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Table: Diagnosis and Control of Dothistroma Needle Blight
Pest Identification Host Plants Damage Symptoms
Dothistroma Needle Blight
Mycosphearella pini
In the Midwest:
Austrian, ponderosa and mugo pines
Yellow to reddish-brown spots and bands on needles.

Dead needle tips: spots and bands girdle needles, causing them to dieback from the tips.

Branch defoliation and dieback, starting on lower branches and spreading upward within the tree.

Monitoring Control Options Pesticides
Inspect nursery stock carefully, and plant only healthy trees.

Look for symptoms any time during the growing season.

Plant disease resistant varieties of Austrian pine (seed source: Yugoslavia). Avoid planting Austrian pines in open, exposed areas, prone to winter injury. Do not plant susceptible species next to infected trees. Promote good air circulation by adequate tree spacing and weed control. Do not prune or shear trees when foliage is wet.

Apply registered fungicides in mid to late May (protect older needles) and 4 to 6 weeks later (protect current-year needles).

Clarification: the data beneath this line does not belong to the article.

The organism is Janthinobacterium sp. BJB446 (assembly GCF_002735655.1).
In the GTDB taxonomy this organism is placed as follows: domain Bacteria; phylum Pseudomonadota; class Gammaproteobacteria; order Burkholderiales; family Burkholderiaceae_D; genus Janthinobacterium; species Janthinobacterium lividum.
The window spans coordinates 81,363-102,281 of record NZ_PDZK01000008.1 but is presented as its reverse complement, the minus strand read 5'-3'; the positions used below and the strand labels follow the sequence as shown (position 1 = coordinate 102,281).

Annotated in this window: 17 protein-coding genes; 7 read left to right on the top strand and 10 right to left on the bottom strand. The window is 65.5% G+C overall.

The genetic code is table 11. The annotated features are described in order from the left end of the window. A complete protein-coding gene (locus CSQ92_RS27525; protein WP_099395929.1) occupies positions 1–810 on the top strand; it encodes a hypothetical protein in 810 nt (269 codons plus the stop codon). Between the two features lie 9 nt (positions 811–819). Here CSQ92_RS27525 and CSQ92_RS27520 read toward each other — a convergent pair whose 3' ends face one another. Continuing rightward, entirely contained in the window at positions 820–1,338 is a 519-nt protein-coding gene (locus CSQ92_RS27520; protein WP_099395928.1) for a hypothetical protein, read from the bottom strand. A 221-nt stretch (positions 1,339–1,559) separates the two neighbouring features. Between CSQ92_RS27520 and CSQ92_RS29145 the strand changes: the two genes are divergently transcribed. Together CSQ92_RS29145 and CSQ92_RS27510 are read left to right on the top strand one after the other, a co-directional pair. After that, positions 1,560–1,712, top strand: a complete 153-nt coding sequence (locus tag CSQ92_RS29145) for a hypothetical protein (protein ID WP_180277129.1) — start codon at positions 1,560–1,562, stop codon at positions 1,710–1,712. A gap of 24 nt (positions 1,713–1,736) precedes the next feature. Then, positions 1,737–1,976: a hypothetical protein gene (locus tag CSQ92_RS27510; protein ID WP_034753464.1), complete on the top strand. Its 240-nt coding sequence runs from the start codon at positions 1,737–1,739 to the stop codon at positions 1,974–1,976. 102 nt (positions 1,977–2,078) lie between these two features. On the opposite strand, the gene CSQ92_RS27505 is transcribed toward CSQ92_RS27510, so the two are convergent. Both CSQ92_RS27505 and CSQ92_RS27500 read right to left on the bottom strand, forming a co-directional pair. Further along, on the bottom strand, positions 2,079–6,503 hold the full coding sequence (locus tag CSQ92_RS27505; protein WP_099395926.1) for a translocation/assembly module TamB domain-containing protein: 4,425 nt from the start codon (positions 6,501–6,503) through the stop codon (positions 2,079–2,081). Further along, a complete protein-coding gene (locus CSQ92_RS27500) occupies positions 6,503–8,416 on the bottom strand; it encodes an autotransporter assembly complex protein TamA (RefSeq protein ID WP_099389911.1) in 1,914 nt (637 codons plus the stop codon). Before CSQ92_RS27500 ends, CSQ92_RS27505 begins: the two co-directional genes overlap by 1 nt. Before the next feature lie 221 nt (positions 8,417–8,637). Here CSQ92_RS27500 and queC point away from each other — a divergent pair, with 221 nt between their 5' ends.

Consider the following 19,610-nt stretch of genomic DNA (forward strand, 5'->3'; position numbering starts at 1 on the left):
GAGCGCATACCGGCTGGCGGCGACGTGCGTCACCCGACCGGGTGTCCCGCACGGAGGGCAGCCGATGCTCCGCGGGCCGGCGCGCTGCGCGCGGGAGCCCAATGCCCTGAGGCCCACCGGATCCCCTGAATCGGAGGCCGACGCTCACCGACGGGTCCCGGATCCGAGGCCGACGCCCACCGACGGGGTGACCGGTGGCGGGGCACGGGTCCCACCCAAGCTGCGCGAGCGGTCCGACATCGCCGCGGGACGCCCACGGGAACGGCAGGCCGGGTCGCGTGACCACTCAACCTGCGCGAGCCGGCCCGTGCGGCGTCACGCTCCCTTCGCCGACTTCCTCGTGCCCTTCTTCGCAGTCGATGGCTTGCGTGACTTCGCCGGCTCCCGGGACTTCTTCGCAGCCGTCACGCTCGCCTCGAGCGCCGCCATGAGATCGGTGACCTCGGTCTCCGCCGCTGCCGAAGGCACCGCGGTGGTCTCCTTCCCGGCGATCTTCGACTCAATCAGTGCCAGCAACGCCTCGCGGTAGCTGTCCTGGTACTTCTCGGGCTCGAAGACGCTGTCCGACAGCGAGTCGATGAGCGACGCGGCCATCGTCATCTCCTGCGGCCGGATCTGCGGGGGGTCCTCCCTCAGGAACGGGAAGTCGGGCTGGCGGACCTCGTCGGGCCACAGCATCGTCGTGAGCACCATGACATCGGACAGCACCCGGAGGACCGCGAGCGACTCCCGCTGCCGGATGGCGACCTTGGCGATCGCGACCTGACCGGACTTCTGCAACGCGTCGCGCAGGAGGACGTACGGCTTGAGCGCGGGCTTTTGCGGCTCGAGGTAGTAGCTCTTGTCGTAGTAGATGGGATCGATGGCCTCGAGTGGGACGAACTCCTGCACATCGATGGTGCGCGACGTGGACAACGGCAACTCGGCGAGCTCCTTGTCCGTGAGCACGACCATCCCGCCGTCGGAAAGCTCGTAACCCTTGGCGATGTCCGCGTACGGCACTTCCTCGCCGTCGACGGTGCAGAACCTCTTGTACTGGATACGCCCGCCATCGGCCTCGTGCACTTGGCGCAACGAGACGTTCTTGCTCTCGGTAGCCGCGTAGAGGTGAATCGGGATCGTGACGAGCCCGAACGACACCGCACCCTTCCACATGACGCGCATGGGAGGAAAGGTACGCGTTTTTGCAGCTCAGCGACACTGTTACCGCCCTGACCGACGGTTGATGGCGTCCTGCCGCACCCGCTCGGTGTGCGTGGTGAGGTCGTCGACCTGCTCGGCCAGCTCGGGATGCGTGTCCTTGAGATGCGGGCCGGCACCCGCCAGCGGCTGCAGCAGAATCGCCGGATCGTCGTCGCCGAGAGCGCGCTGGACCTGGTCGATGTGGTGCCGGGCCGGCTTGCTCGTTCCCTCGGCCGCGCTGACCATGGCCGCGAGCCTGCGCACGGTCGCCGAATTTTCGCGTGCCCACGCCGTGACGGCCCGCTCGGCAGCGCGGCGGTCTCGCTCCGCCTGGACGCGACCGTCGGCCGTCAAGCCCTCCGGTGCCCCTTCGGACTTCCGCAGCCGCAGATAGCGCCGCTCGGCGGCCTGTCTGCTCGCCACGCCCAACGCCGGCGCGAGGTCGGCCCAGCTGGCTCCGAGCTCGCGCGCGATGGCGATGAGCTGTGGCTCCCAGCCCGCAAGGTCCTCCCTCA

Bordeaux Mixture

Copper Fungicides

Description and Life History
Description: This disease can cause significant damage to pines planted outside their natural ranges. Young trees are likely to be damaged more than older trees, and seedlings may be killed within 1 year.

Life history: The fungus overwinters mainly on infected needles on the tree. Infected needles release spores during wet weather during spring and summer. Needles of all ages can become infected, however, current-year needles are immune to infection until they have emerged from the needle sheath.


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Last modified on March 06, 2013